An interface using a protocol with MAC addressing (not all layer-2 protocols use MAC addressing, some have other addressing, and some have no addressing) will only have a single unicast MAC address. The interface will respond to the broadcast MAC address and the MAC addresses of any multicast groups to which is has subscribed.
Your question seems to indicate that you do not really grasp the purpose of the different network layers. Layer-3 addresses, e.g. IP addresses, define the logical network(s) to which the interface belongs, and it can prove difficult (depending on the host OS) to assign more than one IPv4 address to an interface, although IPv6 easily uses multiple addresses on a single interface. For protocols that use MAC addressing, the MAC address is the address on the physical network. Having multiple MAC addresses on an interface would be like having multiple physical street addresses on your house; it may not be impossible, but it doesn't make much sense.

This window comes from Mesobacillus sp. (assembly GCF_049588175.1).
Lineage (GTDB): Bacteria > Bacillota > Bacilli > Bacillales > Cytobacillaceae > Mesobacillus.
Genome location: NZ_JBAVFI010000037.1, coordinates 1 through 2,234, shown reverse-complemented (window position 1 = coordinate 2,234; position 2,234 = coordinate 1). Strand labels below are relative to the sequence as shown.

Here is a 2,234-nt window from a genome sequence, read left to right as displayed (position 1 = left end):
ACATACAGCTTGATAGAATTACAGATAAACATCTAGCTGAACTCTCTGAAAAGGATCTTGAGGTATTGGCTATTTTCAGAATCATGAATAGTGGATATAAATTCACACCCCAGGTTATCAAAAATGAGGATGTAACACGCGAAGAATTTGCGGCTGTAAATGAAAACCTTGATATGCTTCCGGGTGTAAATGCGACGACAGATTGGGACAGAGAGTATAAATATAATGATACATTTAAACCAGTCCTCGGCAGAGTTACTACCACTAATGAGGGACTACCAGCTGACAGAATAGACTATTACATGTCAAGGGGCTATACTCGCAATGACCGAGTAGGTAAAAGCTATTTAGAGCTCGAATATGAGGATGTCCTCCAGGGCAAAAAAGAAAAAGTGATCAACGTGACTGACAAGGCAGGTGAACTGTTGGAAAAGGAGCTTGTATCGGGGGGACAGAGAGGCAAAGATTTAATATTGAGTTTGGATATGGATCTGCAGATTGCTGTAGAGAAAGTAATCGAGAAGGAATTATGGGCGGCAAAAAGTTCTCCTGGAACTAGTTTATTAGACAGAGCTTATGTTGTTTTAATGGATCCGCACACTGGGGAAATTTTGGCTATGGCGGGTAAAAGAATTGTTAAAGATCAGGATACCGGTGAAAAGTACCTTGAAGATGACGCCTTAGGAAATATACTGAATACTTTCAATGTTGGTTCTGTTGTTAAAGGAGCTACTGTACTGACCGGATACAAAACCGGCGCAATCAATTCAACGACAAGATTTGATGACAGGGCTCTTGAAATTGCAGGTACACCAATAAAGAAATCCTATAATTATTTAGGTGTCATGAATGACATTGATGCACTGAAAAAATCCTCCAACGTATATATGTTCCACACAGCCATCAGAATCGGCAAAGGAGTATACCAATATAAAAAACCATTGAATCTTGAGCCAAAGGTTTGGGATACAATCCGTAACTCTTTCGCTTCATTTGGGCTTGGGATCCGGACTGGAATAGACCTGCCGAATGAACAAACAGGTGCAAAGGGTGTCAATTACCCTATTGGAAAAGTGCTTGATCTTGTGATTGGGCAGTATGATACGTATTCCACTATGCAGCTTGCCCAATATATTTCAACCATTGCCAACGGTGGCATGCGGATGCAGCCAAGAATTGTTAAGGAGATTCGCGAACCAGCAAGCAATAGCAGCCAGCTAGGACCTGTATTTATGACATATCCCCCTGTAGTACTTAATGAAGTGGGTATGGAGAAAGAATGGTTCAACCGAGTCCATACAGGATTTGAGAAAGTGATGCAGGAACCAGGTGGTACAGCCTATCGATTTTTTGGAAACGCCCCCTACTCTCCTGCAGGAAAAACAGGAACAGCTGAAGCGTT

The MAC address is simply to get frames from one host on the LAN to another host on the same LAN, and the interface is only connected to one LAN. On the other hand, an interface could belong to multiple logical networks, which is why you may have multiple network addresses. Network addressing is to get packets from one network to a different network.